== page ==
Rowland: Likeable stars are more, well, likeable
08/07/2014 12:00 AM
08/06/2014 4:29 PM
If you went to the movies over the weekend, odds are you saw “Guardians of the Galaxy.” (It made $94 million; I know you were there.)
And if you saw “Guardians of the Galaxy,” odds are you’re saying “Who is this Chris Pratt guy?” (He stars in the NBC comedy “Parks & Recreation,” which I also know none of you watch because I’ve seen its ratings). So who Chris Pratt is is the latest not-exactly overnight sensation who the entire world has a little bit of a crush on.
While he was good, quite good, as Peter Quill (a.k.a. Star-Lord) in Marvel’s newest comic-book-turned-movie enterprise, what has made the collective universe sigh is his off-screen personae. He has come off as real and relatable, goofy and genuine. He is, in essence, the male equivalent of Jennifer Lawrence (a.k.a. everyone’s pretend BFF).
What makes the Chris Pratts and Jennifer Lawrences of the world a different breed of movie star isn’t necessarily what they do on screen. They both star in multimillion-dollar mega-franchises and run and shoot and play make believe for our delight. But in this Instagram it or it didn’t happen world of constant sharing, they’re the perfect vessels for our imaginary friendships.
Movie stars used to be the unapproachable (think Angelina Jolie, still), but now you can tweet them whatever is on your mind at any moment. Or post on their Facebook feed. Or comment on their Instagram account. The illusion (or not, I’ve never tried) of approachability makes stars who seem the most down-to-earth the most appealing.
The tabloid magazine “Stars, They’re Just Like Us” philosophy has finally been proven out. Whether it is Lawrence falling at the Oscars (twice) or Pratt showing off his French braiding skills during an interview (and well, I might add), these are things normal humans do. More so with the falling than French braiding for me personally, but you get my point.
While I love the aloof stars and their untouchable auras as much as anyone, I’m thrilled to see the dawn of the age of the charmingly human movie stars. Also you should really watch “Parks & Recreation” because it’s funny. That’s a nonsequitur, I know – but I’m only human, too.
Elsewhere around the Scene:
Ninteen-year-old Modesto filmmaker Derek Mari needs your help completing his new short dramatic film.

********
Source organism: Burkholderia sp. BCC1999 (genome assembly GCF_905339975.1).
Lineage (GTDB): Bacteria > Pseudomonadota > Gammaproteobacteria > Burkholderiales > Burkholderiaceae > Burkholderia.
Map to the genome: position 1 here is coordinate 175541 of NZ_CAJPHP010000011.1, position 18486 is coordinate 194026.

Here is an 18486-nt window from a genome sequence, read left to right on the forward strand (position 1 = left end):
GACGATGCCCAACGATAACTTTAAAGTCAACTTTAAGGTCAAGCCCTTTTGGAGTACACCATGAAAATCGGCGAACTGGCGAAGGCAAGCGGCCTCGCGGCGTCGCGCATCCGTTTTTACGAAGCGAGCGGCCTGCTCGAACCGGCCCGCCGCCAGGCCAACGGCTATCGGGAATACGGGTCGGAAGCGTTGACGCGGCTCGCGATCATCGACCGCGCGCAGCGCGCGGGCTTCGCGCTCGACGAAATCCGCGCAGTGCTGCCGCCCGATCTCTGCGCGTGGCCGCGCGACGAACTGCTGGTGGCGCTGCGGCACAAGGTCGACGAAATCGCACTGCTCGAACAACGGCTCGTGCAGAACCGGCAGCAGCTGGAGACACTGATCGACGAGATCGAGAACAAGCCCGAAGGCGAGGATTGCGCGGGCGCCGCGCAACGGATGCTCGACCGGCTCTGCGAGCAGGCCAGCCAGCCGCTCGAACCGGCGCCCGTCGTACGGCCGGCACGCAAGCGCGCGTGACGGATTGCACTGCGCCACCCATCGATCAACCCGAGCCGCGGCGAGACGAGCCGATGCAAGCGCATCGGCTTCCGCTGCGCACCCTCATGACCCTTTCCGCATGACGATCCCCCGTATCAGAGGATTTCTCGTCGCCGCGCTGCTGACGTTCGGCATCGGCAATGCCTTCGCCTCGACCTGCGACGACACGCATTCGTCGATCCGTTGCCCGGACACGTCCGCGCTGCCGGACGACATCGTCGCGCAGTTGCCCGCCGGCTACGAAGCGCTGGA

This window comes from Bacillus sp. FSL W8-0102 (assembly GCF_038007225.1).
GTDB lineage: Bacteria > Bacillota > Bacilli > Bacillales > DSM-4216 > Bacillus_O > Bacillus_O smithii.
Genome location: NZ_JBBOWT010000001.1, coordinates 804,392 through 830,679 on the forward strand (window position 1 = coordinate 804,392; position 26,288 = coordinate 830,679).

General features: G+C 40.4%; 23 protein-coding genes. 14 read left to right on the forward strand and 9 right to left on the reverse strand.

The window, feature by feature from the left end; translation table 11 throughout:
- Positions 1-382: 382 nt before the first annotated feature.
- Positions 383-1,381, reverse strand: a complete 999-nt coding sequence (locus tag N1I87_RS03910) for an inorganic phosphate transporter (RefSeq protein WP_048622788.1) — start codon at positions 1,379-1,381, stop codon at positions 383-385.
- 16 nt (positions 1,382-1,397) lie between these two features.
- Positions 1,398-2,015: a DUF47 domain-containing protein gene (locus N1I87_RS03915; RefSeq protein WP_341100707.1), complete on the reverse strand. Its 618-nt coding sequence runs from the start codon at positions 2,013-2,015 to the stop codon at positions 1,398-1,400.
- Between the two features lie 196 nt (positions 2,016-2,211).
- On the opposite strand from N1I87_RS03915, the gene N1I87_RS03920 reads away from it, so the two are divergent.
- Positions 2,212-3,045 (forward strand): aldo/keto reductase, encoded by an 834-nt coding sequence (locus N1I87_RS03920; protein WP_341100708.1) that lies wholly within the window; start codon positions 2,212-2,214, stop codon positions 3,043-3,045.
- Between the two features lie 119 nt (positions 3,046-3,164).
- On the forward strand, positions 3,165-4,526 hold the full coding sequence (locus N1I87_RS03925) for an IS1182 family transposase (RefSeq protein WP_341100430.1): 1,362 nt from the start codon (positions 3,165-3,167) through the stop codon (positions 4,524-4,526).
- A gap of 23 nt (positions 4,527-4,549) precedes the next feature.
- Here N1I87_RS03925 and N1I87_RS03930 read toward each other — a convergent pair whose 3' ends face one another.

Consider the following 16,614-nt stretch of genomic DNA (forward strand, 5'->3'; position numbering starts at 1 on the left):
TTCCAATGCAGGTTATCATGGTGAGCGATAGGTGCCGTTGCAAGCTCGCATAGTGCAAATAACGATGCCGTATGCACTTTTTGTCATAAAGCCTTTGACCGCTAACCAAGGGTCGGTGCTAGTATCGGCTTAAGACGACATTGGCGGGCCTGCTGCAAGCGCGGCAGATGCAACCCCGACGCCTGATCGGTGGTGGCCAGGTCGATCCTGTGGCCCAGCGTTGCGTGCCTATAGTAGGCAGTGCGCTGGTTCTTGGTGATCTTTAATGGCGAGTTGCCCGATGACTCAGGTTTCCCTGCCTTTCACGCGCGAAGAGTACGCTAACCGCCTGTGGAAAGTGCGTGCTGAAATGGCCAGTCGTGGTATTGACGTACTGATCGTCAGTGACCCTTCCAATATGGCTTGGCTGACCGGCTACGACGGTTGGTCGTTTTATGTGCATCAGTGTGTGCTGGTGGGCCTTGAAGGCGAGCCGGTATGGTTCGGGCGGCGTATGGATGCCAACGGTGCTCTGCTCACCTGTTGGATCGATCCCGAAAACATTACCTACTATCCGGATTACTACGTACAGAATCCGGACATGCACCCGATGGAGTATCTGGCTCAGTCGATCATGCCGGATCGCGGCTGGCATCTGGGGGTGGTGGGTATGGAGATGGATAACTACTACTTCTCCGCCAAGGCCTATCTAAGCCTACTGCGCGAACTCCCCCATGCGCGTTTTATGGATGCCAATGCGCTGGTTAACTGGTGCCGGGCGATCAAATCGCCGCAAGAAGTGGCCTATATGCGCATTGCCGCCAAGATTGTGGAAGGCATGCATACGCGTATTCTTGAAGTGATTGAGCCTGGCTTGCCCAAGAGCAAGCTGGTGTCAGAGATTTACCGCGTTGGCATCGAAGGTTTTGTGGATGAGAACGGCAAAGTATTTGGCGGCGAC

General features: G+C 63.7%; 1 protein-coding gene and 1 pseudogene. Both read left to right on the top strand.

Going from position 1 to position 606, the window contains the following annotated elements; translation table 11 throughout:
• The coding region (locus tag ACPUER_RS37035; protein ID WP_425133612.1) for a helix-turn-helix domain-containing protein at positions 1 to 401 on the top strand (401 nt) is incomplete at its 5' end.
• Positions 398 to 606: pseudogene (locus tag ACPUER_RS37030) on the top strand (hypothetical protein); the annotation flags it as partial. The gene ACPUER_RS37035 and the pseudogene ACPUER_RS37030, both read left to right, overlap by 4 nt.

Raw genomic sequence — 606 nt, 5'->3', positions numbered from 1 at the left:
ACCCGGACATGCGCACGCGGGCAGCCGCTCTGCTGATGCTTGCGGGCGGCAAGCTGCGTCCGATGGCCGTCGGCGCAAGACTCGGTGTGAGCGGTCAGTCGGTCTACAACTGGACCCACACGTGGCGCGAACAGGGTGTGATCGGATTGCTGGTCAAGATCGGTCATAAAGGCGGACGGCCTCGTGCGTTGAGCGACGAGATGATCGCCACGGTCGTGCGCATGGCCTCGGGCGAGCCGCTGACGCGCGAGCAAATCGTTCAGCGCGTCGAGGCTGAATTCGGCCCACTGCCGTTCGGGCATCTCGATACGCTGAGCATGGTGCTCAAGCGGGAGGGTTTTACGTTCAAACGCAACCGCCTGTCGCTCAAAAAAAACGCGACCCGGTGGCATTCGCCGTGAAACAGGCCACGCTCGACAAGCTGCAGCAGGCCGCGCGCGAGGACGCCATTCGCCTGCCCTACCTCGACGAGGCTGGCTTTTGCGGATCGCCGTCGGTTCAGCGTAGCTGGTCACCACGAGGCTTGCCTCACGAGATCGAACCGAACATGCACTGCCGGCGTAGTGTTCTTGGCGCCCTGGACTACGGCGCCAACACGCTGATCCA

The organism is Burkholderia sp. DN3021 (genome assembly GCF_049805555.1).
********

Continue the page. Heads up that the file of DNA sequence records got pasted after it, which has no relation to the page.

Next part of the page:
The recent Beyer High graduate got a little help from some well-established Modesto talent for the project, called “Song of the Trees.” He worked with filmmaking brothers Mark and Greg Runnels, who served as director of photography, sound department and script supervisors, as well as Prospect Theatre Project co-founder and veteran area actress Kathleen Ennis, who stars as one of the leads, on the film.
The movie tackles the issue of co-dependency as a mother moves to an environmentalist commune and her children, played by area actors Eric Wann and Maggie Braun, try to bring her back. Prospect actor Bryan Hurd also appears in the piece.
Mari, who heads to California State University, Northridge, in the fall to study film, is looking for public support to complete the project. Filming was completed this summer, but he hopes to raise $2,000 for post-production with with an Indiegogo campaign. Those who give can be included in the credits and other perks depending on funding level. The campaign ends Aug. 31. For more visit his Indigogo page: www.indiegogo.com/projects/song-of-the-trees. ...
And finally, Turlock native and celebrity hairstylist Kiara Bailey will be on QVC today selling her styling newest product called Charmies. Bailey is CEO and founder of the company, which sells iron-in hair charms. She will be on at 2 p.m. ET (check local listings) on QVC to sell the product.
Bailey got her start with her mother, Karla Chancellor, who owns the Turlock salon Push for Style. Since moving to Beverly Hills the 1996 Turlock High graduate has worked with celebrities such as Barbra Streisand, Paula Abdul, Rachael Zoe, Katherine Heigl and Emma Roberts.
In 2004 she was featured on the Bravo reality series “Blow Out,” which ran for three seasons. Later she launched a successful line of hair extensions, Hair Lingerie.
Learn more about Charmies at www.haircharmsies.com.
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